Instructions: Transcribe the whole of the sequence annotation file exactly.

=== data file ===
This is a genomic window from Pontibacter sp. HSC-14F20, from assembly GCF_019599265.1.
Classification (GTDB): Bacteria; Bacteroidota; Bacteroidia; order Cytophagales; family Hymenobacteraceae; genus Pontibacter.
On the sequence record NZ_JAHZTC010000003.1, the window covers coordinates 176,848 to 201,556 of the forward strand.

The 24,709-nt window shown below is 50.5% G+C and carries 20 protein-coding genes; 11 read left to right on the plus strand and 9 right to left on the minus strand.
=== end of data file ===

This is a genomic window from Pontibacter sp. HSC-14F20, from assembly GCF_019599265.1.
Classification (GTDB): Bacteria; Bacteroidota; Bacteroidia; order Cytophagales; family Hymenobacteraceae; genus Pontibacter.
On the sequence record NZ_JAHZTC010000003.1, the window covers coordinates 176,848 to 201,556 of the forward strand.

The 24,709-nt window shown below is 50.5% G+C and carries 20 protein-coding genes; 11 read left to right on the plus strand and 9 right to left on the minus strand.